Customer retention should be your top priority. Period. And here’s why: Increasing customer retention rates by 5% increases profits by 25% to 95%, and that comes straight out of Harvard Business School. So why spend so much money schmoozing leads and potential clients, when you have a gold mine sitting right there on your books? Throw as much money as you want at getting new customers, but if new customers don’t enjoy the experience of working with you, they’re not going to hang around.
Only as recently as 2014 did we start to see top marketers turning their attention to streamlining and improving customer experience. Research by Gartner found that digital marketers in particular pile 45% of their spending into customer retention — almost as much as the 55% they push into the search for new business.
They do this for good reason, as Frederick F. Reichheld and Phil Schefter of the Harvard Business School pointed out:
“We showed that in industry after industry, the high cost of acquiring customers renders many customer relationships unprofitable during their early years. Only in later years, when the cost of serving loyal customers falls and the volume of their purchases rises, do relationships generate big returns.”
Want some more numbers for thought?
- 80% of your future profits will come from just 20% of your existing customers. (Gartner Group)
- The probability of converting an existing customer is 60% to 70%. The probability of converting a new prospect, on the other hand, is only 5% to 20%. (Market Metrics)
Those are some pretty sobering figures, aren’t they? Especially if you’ve just signed off on another new-business campaign!
So how can you hold on to the gold that is your existing customers? Here are some ideas:
Be human and put your customer first
You hold doors open for others; you insist they go first when they’re in a rush; you smile and pass the time of day when you’re in line. So why not apply basic human interaction to your business?
Yes, they’re business clients, but they’re also regular people who thrive on human interaction and on being treated with the same respect you’d hope for. Business does not work outside society, it’s part of it.
So when a 2013 Forrester report on the bank and retail industries found that “customer experience is a more powerful customer loyalty driver than price-value perception and accounts for 55.1% of loyalty for banks and 46.5% for retailers,” you need to let those figures guide the way you do business. After all, high-street consumers when they’re on the other side of the desk are the people you are working with in B2B.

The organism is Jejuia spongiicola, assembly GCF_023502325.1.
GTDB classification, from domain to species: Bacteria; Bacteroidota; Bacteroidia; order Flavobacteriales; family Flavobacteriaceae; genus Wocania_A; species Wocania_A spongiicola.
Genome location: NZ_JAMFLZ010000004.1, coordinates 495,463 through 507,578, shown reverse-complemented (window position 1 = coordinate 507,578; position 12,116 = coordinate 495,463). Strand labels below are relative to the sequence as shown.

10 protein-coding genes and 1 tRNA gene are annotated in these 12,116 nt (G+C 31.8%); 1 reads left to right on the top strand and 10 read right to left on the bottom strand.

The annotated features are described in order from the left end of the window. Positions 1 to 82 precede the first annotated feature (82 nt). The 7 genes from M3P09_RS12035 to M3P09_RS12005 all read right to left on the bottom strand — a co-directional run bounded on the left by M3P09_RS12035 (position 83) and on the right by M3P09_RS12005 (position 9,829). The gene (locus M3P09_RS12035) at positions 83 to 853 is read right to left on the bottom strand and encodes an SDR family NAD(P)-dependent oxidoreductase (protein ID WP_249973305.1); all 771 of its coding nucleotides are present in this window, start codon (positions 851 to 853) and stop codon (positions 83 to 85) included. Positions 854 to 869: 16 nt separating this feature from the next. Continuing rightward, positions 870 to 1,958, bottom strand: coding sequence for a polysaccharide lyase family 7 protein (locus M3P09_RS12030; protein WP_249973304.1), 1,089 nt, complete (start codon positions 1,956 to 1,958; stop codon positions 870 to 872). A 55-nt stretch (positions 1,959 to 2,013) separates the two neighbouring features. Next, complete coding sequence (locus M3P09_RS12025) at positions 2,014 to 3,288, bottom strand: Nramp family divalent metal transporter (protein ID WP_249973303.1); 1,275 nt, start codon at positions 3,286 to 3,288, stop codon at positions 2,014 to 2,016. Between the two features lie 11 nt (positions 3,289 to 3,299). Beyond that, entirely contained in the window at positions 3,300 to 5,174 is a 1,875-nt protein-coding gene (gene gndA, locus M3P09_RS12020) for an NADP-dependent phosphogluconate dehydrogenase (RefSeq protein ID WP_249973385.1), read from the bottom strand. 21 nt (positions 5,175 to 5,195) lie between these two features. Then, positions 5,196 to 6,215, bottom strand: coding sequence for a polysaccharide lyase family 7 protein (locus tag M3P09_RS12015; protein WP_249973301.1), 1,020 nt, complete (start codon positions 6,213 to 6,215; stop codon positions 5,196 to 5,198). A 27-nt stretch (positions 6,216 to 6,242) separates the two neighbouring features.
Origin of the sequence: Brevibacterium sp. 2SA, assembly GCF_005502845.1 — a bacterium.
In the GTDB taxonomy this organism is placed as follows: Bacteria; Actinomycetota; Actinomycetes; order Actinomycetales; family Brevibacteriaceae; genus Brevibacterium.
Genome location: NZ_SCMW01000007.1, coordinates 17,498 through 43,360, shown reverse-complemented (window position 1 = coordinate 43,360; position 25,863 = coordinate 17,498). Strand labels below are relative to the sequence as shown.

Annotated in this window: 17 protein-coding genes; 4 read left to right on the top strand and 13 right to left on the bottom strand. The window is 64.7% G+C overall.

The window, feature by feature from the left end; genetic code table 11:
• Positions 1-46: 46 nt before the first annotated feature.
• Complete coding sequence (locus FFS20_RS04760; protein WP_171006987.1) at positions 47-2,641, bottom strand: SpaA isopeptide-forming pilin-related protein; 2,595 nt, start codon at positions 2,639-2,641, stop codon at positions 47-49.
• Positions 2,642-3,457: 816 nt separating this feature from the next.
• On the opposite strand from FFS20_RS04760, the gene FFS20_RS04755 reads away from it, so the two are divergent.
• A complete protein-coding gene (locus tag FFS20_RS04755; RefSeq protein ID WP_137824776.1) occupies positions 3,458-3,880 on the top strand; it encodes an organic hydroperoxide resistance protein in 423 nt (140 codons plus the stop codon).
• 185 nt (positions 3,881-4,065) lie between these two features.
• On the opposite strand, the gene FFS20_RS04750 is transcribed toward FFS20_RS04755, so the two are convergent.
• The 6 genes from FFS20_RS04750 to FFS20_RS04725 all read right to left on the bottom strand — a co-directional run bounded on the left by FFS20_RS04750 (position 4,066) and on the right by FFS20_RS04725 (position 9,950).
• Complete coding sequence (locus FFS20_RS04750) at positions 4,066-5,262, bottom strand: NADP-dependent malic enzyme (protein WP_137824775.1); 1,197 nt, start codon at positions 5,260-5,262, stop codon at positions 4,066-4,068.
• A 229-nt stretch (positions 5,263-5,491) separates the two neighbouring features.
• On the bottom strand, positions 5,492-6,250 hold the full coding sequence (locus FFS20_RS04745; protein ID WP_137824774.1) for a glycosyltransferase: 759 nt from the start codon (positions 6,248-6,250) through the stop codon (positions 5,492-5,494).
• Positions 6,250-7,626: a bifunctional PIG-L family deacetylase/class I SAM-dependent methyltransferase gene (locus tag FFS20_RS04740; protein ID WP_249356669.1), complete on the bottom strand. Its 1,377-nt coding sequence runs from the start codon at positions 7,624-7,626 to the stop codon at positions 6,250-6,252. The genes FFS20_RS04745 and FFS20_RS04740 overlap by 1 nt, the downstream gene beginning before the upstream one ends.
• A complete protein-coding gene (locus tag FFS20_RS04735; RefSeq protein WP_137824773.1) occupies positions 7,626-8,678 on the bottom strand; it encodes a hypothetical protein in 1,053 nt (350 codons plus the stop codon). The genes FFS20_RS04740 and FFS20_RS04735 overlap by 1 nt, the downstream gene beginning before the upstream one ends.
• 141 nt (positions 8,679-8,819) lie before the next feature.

To build that customer loyalty, the report recommended that “retailers compete on customer experience, not price, and banks need to build trust in the transparency and fairness of their rates and fees.” Sounds like the way we’d all like to be treated, right?
Well, you’re not alone. Forrester’s Customer Index 2015 showed that “customer-centric companies gained 43% in performance compared to a 33.9% decrease for companies who have neglected customer experience.”
And if that’s not enough reason to put customer experience first, we can always go back to what we have all known for years: A happy customer will tell nine other people when they’re happy, but an upset or dissatisfied customer will 22 people. In other words, people talk, but they talk a whole lot more after a bad customer experience.
Look at the resources companies like McDonald’s pile into instilling in children brand recognition and value. Customer lifetime value starts from the first time you meet a new client – when they are still a lead. Show an interest in someone personally, a genuine interest, and they will warm to you.
One way of showing interest subliminally is with body language. Done subtly, it can be extremely powerful. Remind yourself of the basics of mirroring to build rapport
About the author
30+ years of experience helping salespeople transform their sales dialogues and engage with even the most challenging professional buyers.